Statistics indicate that farmers tend to divorce less frequently than their nonfarming counterparts. In fact, those who own an agricultural operation go through divorce proceedings about a third less often than individuals who work in other occupations. Still, if you are thinking about leaving your spouse, you should realize that farmers may face unique challenges during divorce proceedings.

In Indiana, judges divide property based on what is equitable. When divorcing your spouse, you may either reach a settlement agreement or ask a court to divvy up marital property. As a farmer, though, either option presents some hurdles you must overcome.

Valuing the farm

As you may suspect, it can be somewhat difficult to determine how much your farm is worth. The farm’s location, type, output and other factors weigh heavily in its overall valuation. Also, crops in the ground, farm equipment and livestock add to the value of property. When going through a divorce, it may be helpful to work with an experienced farm appraiser to better understand the value of your agricultural operation.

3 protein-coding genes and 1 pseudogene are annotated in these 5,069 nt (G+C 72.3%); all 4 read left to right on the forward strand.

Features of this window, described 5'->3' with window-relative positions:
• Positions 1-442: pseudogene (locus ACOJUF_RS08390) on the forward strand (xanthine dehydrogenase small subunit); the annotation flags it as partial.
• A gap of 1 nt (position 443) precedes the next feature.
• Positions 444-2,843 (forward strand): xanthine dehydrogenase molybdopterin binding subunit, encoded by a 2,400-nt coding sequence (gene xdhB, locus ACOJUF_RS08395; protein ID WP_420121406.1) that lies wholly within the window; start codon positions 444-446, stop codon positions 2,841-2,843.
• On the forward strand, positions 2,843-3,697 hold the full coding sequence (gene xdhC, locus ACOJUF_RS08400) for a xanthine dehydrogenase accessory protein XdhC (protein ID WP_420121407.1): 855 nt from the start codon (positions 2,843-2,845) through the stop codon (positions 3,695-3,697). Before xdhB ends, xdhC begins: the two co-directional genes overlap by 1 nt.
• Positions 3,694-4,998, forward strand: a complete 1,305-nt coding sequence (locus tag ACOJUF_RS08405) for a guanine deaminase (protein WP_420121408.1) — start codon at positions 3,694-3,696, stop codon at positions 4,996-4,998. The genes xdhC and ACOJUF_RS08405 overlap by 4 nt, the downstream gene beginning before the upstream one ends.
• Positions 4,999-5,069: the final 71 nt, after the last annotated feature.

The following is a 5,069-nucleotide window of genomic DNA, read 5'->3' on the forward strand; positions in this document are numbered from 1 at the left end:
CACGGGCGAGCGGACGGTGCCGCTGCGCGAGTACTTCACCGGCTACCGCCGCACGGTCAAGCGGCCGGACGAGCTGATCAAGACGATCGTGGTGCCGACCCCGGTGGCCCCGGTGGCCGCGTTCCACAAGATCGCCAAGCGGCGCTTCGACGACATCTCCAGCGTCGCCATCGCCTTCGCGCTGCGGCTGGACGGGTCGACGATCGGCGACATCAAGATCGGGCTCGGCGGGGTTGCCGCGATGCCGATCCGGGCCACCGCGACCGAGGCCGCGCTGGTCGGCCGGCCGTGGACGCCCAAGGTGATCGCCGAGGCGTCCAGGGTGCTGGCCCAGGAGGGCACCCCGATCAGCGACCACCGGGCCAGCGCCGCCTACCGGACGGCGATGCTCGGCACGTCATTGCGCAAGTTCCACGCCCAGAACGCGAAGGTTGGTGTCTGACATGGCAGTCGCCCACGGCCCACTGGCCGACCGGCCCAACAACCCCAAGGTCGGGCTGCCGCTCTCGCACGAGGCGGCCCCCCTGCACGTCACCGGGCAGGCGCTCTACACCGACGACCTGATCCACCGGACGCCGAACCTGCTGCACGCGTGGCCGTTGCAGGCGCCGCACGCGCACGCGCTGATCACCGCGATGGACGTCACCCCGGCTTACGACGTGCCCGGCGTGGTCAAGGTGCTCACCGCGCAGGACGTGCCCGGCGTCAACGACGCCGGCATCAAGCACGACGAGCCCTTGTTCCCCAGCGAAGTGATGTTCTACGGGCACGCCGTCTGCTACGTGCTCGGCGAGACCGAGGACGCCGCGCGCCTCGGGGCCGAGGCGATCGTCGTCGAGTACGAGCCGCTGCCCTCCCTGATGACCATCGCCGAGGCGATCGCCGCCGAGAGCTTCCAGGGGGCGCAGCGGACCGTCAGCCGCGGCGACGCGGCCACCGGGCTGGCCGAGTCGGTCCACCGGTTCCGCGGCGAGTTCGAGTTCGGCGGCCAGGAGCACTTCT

Co-parenting your children

If you have children, you likely must deal with both custody and visitation during your divorce. While your legal standing may not differ much from that of city dwellers, your rural residence may present some challenges. That is, if either you or your spouse decides to relocate, you may have to draft a unique visitation schedule that meets everyone’s needs.

Accounting for bankruptcy

Recent tariffs and other economic factors have made life difficult for many farmers. While filing for Chapter 12 bankruptcy protection may be a good way to manage outstanding debts, your bankruptcy filing may affect your divorce. If you are thinking about separating from your spouse, you should understand the role your bankruptcy may play in dividing marital assets.

Any married person has a significant number of things to consider when deciding to divorce his or her spouse. As a farmer, though, you may face additional challenges. With some information and a bit of hard work, though, you can likely find an acceptable end to your marriage.